I grew up in a family with a father who loved to play (and still does at age 80). Play was a priority in our family and it still is in my life. This is what I admire the most about my father,and what I have carried forward in my own life.
As a child in a family of nine children, we couldn't wait to get out the door in the morning during summer or after school during the school year. Our days consisted of kick the can, softball, football....Sometimes we played board games and cards but most of the time we were playing something. To this day when all of us are together, our time revoves around some type of play. we recently all met up to surprise my dad for his 80th b-day and we played a horseshoe-type game called cornhusk. To this day my favorite way to interact with people is to play something. For my 50th b-day I told my family if there was to be a party I wanted it to involve playing something.
I work as a Reading Specialist in an elementary school and primarily teach a phonics based program. I have incorporated many games into my lessons and it is not unusual for students to come in and say, "What are we going to play today Mrs. Brady?" I have found that when you do this, it makes it fun and engaging and they remember what the lesson was about.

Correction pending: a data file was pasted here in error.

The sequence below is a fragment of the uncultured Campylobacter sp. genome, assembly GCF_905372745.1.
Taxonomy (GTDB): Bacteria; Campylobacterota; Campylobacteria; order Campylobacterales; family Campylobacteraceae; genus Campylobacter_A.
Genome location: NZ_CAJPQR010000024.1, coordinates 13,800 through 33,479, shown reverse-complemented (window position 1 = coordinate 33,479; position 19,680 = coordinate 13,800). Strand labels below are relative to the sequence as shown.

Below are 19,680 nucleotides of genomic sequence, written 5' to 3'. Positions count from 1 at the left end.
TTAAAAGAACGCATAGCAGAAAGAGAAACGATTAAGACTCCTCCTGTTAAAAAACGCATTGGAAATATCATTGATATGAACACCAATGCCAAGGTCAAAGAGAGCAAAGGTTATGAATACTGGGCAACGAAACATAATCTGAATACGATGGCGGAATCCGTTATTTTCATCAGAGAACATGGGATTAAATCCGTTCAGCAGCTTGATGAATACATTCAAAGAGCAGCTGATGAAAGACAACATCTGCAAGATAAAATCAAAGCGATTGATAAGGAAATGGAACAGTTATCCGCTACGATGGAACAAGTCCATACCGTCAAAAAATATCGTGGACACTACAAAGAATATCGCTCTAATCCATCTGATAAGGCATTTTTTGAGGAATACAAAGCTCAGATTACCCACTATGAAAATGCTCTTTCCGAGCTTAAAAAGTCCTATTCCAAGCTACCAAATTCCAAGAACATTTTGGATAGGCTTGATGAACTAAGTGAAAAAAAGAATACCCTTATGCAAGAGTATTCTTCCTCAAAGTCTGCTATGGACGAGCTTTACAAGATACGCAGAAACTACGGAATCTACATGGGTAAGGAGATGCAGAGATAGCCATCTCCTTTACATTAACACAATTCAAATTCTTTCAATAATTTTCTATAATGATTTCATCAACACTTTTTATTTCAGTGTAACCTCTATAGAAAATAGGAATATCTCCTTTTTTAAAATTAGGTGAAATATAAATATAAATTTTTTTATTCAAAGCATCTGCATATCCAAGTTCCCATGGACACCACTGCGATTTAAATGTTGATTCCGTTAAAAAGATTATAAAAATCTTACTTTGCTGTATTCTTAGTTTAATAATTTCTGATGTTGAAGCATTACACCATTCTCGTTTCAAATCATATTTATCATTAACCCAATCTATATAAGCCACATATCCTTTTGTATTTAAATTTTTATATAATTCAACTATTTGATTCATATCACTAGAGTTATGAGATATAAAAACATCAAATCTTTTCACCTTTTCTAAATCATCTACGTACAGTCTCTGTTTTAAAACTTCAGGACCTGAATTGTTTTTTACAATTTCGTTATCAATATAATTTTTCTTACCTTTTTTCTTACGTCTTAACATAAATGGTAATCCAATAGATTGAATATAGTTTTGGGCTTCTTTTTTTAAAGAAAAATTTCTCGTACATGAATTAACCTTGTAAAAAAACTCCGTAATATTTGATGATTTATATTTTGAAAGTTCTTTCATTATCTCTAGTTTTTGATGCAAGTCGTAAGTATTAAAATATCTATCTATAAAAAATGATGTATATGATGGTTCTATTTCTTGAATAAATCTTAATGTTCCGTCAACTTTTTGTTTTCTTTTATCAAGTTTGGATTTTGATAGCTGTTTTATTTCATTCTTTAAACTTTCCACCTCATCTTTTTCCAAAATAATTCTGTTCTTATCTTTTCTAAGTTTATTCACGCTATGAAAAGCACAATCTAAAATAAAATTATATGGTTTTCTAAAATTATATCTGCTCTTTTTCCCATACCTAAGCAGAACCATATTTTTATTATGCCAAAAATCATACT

I have a friend that I have been playing racquetball originally, and then tennis for over 20 years together once or twice a week. We witnessed our kids growing up, going onto college, and now starting their own families. We've shared many tears, hopes, dreams, and stories "at the net".
Playing has been essential to my life and my favorite saying is: You don't stop playing because you get old. you get old because you stop playing. My dad is truly testament to this and I hope I will be too. I hope my owm children will see how much "play" has added to my life and that they will find their own forms of play that will enhance their lives too.
More information about text formats